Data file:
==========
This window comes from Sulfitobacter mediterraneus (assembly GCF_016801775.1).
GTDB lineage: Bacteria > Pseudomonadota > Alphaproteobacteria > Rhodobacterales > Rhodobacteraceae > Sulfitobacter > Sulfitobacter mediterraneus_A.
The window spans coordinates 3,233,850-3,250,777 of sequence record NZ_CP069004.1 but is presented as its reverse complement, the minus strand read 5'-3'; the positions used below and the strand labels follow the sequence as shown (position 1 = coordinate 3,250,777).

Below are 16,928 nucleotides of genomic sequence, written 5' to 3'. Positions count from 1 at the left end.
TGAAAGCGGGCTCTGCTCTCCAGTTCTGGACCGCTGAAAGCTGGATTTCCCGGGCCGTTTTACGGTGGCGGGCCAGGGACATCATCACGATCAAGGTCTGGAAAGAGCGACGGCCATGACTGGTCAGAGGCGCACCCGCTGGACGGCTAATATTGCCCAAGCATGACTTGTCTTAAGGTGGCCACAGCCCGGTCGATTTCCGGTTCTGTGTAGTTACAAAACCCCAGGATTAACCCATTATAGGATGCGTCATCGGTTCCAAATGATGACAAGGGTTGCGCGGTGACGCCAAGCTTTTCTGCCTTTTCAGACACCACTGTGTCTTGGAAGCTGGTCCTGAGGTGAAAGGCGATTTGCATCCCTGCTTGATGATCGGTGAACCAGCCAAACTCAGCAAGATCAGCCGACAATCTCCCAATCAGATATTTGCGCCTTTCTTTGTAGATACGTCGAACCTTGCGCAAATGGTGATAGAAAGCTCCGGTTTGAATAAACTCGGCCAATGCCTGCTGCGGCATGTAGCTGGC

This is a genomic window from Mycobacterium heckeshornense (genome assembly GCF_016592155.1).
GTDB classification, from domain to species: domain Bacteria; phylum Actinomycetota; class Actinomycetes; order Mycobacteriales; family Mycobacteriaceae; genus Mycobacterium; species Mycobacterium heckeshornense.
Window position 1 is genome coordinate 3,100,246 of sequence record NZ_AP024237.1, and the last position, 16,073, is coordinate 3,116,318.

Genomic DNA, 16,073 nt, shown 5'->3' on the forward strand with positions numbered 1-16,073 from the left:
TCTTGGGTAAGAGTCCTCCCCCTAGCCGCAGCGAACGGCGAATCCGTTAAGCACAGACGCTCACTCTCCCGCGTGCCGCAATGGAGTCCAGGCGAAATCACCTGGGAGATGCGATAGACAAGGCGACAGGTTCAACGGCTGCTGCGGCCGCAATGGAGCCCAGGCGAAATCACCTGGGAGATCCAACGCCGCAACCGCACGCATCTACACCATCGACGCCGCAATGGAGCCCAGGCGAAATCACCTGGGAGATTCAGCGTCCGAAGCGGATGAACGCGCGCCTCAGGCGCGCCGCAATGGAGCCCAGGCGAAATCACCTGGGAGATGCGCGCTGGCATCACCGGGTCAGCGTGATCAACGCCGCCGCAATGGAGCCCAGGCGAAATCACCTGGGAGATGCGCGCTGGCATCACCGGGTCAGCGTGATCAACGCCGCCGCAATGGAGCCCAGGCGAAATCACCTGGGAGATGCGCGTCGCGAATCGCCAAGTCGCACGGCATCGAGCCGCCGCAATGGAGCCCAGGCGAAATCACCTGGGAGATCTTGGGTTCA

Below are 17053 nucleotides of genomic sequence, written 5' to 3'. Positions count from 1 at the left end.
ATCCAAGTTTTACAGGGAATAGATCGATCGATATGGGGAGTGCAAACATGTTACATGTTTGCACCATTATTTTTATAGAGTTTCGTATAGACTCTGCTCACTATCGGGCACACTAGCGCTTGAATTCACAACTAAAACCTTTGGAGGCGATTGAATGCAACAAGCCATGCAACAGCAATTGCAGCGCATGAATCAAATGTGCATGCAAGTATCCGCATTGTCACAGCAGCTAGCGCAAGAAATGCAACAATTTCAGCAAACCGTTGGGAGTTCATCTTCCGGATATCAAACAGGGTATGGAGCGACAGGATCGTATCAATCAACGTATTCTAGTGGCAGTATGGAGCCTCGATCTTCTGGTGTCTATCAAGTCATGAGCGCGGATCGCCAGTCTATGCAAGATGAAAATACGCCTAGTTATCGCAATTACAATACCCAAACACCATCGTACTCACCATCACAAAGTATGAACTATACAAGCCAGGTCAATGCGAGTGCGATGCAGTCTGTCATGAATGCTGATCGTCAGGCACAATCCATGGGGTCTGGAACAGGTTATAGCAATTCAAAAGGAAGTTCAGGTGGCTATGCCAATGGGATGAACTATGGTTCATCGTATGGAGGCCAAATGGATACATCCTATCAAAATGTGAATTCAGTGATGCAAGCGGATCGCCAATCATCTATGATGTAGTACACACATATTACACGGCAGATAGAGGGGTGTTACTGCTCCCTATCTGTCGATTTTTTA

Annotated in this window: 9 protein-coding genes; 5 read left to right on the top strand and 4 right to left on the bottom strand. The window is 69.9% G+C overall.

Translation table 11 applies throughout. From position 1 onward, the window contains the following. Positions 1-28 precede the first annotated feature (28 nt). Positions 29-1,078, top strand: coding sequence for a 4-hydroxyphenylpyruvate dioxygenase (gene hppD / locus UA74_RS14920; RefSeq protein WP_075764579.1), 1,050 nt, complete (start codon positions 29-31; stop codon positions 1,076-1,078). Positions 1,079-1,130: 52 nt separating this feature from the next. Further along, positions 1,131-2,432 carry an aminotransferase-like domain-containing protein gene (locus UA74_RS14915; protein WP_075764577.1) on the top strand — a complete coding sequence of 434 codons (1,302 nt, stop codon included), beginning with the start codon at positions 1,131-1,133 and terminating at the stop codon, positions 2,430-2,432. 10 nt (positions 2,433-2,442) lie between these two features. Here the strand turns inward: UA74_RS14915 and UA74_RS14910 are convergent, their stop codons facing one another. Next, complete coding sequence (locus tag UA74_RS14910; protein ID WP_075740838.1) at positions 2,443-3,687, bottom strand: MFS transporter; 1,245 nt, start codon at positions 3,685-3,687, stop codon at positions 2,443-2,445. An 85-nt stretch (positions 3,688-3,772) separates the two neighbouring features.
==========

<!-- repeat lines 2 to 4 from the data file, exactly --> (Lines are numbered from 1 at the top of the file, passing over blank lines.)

GTDB lineage: Bacteria > Pseudomonadota > Alphaproteobacteria > Rhodobacterales > Rhodobacteraceae > Sulfitobacter > Sulfitobacter mediterraneus_A.
The window spans coordinates 3,233,850-3,250,777 of sequence record NZ_CP069004.1 but is presented as its reverse complement, the minus strand read 5'-3'; the positions used below and the strand labels follow the sequence as shown (position 1 = coordinate 3,250,777).

Below are 16,928 nucleotides of genomic sequence, written 5' to 3'. Positions count from 1 at the left end.